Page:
It seems that I still have a lot to learn about lighting. And if I had the opportunity and lived in a location to get some education about this, I definitely would. So I'm writing this for others that are in a similar boat (here's an oar).
I am new to stock and really wish I could see what the reviewers see as faults. I've taken two pictures using the same lighting, similar composition and the same adjustments. One picture gets accepted and the other rejected due to poor lighting. I'm using the rejections as a way to grow (and a cheap education).
I go over my rejections very carefully to see what I might have missed when I decided to upload that certain picture. 9 times out of 10 I find that bit of the photo that just came out poor and learn what to look for in the future before I decide to upload. (It's that one that gets me to think I might need an education.)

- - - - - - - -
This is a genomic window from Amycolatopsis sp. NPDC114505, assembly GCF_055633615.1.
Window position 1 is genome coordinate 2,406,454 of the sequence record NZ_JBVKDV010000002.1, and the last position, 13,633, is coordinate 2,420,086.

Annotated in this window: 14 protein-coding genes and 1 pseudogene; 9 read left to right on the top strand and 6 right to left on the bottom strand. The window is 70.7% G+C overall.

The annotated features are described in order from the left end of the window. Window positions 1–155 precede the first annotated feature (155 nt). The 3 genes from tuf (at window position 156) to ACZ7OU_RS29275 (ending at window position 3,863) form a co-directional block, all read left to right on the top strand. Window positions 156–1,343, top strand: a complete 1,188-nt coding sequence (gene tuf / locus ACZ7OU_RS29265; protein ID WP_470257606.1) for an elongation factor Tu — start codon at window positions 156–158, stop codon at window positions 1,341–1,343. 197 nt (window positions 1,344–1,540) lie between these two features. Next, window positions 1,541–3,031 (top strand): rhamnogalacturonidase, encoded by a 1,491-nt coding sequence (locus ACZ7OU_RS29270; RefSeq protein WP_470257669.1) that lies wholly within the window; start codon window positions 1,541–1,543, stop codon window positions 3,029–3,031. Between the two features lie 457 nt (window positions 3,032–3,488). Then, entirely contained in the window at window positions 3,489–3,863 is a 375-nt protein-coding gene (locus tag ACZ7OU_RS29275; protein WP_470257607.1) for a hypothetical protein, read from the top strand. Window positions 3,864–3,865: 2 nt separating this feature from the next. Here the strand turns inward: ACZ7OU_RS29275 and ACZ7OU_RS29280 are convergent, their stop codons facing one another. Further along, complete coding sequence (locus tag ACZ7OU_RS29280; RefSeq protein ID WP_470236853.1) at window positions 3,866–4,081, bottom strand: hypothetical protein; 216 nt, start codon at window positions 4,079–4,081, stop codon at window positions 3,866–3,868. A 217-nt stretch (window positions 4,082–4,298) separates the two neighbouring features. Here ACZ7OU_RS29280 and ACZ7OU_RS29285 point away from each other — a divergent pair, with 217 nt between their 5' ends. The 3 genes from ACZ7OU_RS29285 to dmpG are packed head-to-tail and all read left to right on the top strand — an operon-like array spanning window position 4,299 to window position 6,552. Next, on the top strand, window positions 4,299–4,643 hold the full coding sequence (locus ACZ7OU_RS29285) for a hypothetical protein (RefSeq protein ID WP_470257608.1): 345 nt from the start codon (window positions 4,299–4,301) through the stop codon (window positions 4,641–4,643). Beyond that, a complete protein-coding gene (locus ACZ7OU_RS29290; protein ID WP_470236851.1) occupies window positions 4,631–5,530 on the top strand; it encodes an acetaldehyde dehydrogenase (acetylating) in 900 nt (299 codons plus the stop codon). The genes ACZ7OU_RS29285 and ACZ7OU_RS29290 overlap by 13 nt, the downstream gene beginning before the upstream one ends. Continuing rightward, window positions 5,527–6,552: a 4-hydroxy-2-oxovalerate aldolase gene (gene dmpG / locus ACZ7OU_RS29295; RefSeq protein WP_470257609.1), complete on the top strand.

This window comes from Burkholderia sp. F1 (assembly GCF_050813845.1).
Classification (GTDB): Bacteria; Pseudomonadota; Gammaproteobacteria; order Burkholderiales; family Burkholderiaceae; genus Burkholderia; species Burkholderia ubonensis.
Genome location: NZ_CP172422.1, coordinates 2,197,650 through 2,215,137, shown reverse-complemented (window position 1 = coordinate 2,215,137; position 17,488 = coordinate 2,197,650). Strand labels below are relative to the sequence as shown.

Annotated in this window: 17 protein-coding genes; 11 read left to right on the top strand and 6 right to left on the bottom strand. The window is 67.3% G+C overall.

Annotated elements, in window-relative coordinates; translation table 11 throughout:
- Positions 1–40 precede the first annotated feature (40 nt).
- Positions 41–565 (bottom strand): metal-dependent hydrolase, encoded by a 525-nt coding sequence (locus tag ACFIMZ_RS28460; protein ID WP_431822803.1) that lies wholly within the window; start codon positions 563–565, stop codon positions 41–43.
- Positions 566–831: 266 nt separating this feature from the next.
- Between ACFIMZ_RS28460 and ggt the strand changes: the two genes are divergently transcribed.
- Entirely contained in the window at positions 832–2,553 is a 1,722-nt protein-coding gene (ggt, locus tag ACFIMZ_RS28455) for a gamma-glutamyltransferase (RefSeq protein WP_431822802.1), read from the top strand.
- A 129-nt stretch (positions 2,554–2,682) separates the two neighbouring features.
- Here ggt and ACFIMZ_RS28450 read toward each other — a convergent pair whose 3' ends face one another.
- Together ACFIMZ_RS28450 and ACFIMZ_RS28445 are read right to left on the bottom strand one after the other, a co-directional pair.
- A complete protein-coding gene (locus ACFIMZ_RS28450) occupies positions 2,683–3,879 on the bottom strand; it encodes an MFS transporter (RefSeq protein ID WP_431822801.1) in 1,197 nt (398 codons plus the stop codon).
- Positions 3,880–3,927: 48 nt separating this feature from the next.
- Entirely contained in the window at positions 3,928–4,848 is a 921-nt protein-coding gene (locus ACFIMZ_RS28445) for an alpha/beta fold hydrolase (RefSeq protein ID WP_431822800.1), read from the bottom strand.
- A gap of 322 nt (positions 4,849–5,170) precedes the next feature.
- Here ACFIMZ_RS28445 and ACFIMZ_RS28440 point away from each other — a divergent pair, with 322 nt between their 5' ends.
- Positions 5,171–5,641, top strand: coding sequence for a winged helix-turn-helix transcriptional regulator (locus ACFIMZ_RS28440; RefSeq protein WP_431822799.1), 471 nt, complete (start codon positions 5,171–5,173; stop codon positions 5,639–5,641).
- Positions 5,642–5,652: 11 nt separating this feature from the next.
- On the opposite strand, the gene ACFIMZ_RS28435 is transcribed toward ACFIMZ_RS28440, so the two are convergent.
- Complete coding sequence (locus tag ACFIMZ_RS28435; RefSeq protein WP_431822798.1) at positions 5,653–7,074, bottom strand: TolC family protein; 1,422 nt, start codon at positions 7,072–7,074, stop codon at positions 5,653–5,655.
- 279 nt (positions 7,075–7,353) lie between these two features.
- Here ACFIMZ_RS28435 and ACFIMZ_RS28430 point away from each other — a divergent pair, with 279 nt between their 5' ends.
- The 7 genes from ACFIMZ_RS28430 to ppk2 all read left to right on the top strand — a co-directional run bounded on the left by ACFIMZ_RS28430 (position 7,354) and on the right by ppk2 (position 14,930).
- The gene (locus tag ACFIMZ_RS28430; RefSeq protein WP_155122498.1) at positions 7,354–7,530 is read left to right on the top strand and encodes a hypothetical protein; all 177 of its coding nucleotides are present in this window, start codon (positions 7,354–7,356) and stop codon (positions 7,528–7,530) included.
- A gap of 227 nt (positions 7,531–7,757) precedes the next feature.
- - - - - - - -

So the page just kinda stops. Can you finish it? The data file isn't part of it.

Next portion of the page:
Normally what I find is pixelation in one area of the photo (which would be caused by poor lighting or improper exposure) or it has distracting shadows. And this link
is very helpful.
So what I've learned so far is this (this list is more for myself to keep reminding me until it becomes second nature. But I thought it might help a person or two)
1: Get as much light on your subject as you can. Here's another blog
that is helpful. If you're outside, use reflectors (like a sheet of paper or cardboard wrapped with tinfoil). Inside, do whatever it takes to limit distracting shadows. And it's usually in the shadows that I find issues after processing.
2: Inspect your image at 100% and look over the entire picture.
3: If you're adjusting your picture (lightening/darkening, color enhancement, etc) make sure you go over it again.
4: If you get rejected, go over it again and try to figure out why for future shots.